First, VERY glad I watched this as a 'New Release' rental. Several
months ago, it was 'premiered' on demand, and the price to watch it was
$9.99. Fortunately, with our low budget, I couldn't justify the expense
just because Rubber was featured in Fangoria magazine. I wish it had
been a .99 rental, because that's what it's worth, tops. If I *had*
paid that $10 to see this movie, I would have been enraged at myself
and my stupid mistake and trying to figure out a way to get the price
If I'd seen this for free, it wouldn't have been worth it. I've never said this in a review before, but I want the 90 minutes of my life back that I wasted watching this VERY over-rated flick. I got a bad feeling very early on when a character (the most irritating one in the entire movie, turns out) breaks the fourth wall within a minute tops of the start. Now, a decent script, or premise can pull this off. "Why is the alien in ET brown? No reason." Then with each example given ("Why do the two main characters in Love Story fall madly in love? No reason") I got increasingly worried we'd wasted a rental, but also started getting insulted. Then, in a very condescending way, he points out that all good movies must have an element of NO REASON (I am capitalizing that it due to the fact it got shoved down our throats over and over his whole monologue ...in less than 5 minutes I was sick of it). Uh, dude? I hate to break it to you, but you're not exactly Tarantino (who can come off as arrogant during interviews, but has also earned it) giving a lecture to film students. After he establishes the fact that we're all total morons he says this 'film' is an homage to that crucial element of NO REASON. Believe it or not, the film manages to become more insulting as it slooowly plays out. There's no need for me to give you examples--not because of spoilers (it's already spoiled rotten, trust me) but out of courtesy to anyone reading-it wasn't worth wasting paper to print the screenplay, definitely not worth repeating.
Here's an example, though. Did you get insulted by the appearance of the rat at the end of The Departed (like everyone else I've talked to, even the ones who are not big movie geeks)? Then BEWARE this movie. Imagine if the rest of The Departed that preceded the rat was NOT entertaining, well-acted, well-written, well-directed and cool enough that you let that insult to your intelligence go. The makers of Rubber might as well have flashed signs every five minutes or a non-stop teletype in huge letters reading LOOK HOW UNEXPECTED AND QUIRKY WE ARE! ARE YOU SMART ENOUGH TO UNDERSTAND THE GENIUS OF THIS? The only semblance of a plot in this movie is already given in whatever the sentence or two on the box pitching it to you: for no apparent reason, a tire with the ability to make things (mostly human heads) explode goes on a killing spree. By the way, that summary is much more interesting than the actual movie. They also have the nerve to brag in a DVD extra that Rubber is also homage to the grind house movies of the 70s. First, no. Second, I know what a good, fun grind house tribute looks like: Planet Terror, Machete are a couple. Good, fun-to-watch movies with unexplained elements, that are hard to second guess: Nowhere, Storytelling, and the original Feast are a few who do it MUCH better. Take 10 minutes of any of the above movies I named and watch-even the worst 10 minutes of these are still better than the entire running time of Rubber.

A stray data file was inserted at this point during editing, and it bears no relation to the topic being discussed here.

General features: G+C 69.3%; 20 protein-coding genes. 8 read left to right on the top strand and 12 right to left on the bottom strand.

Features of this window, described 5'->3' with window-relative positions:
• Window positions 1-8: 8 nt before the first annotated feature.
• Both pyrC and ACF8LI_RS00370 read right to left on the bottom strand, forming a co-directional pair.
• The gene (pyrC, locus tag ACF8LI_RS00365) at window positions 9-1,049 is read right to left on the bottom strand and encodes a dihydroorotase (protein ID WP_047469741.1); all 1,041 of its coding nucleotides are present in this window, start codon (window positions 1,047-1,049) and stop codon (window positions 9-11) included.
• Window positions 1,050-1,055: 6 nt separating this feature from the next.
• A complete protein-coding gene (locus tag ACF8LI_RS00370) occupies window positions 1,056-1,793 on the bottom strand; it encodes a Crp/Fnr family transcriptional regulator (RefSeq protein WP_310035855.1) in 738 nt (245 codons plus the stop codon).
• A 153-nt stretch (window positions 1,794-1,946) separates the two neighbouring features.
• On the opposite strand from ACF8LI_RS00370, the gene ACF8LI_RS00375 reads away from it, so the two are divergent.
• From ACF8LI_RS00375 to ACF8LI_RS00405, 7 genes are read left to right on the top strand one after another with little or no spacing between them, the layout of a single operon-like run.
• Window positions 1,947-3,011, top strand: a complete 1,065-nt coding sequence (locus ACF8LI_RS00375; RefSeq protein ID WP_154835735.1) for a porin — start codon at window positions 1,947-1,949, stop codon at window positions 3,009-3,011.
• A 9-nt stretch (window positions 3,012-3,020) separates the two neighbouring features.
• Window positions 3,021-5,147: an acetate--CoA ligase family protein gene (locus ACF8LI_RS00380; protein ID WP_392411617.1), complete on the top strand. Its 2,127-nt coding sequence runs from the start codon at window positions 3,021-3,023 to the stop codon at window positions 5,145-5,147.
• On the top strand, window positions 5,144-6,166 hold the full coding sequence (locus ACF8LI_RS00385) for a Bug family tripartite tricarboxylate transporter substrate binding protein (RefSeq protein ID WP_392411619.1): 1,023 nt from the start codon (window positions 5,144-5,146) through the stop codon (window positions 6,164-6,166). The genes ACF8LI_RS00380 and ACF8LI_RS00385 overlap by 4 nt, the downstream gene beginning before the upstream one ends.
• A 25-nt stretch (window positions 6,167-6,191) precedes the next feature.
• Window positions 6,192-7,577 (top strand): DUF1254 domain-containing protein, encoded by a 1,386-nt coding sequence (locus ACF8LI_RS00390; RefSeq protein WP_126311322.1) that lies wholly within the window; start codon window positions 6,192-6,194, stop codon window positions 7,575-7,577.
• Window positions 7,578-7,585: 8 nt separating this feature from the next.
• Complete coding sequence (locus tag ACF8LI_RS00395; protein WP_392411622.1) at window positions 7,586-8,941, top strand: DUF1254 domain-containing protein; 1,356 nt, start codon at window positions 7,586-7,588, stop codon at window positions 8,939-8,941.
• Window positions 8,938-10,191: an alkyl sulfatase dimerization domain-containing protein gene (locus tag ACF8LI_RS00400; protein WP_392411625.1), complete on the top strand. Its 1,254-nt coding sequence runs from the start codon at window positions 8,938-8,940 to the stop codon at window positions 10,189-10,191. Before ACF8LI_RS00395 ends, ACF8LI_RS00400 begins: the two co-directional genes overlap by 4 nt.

If 90% of the movie deliberately makes no sense, then whoever is responsible better make sure than the movie is very good, and worth seeing. By the end of the first act-- woop, wait, this movie doesn't have discernible acts, so I'll say 20 minutes tops--I said out loud, "OK, now you're not even f--king trying." If you're curious what the 3 stars I gave it are for (actually, while writing this review, I decided I was being too generous and wish I could knock it back to two stars) then here it is. One for supporting indie films (in general, not this one), another for some pretty well-done gore (no obvious CGI), then I break the third down into parts: cool title, good and occasionally amusing puppetry of Robert the killer tire, decent enough art direction, and...uh... I guess that's it, round it up to 3.
Just in case you're still tempted to watch Rubber (God knows why), here's seven reasons for the remaining seven stars I did NOT give it: 1. a half-decent premise that goes absolutely nowhere 2. trying to pass off sloppy writing as deliberate non-conformance and ultra-cool rule-breaking 3. deliberately random events (and dialog) to make the movie seem edgy 4. clumsy breaking of the fourth wall 5. not even pretending to attempt any semblance of characterization 6. a slow pace that never pays off 7. categorizing the movie under 'comedy' when it only offers a couple half-hearted chuckles. However, the condescending tone (hey, we're already renting a non-mainstream movie, independently released, so how about deciding we are all not necessarily virgins to a non-traditional format) ranging from mildly irritating to insulting time is still by far #1 on my sh-t list for Rubber, though.
I sat through the whole thing because I thought it might be worth taking a chance on. Please, learn from my mistake! Life's already short and there's too many GOOD indie movies (and mainstream too, now that I think of it) worth your time to watch instead.
|Page 10 of 17:||            |
|External reviews||Parents Guide||Official site|
|Plot keywords||Main details||Your user reviews|
|Your vote history|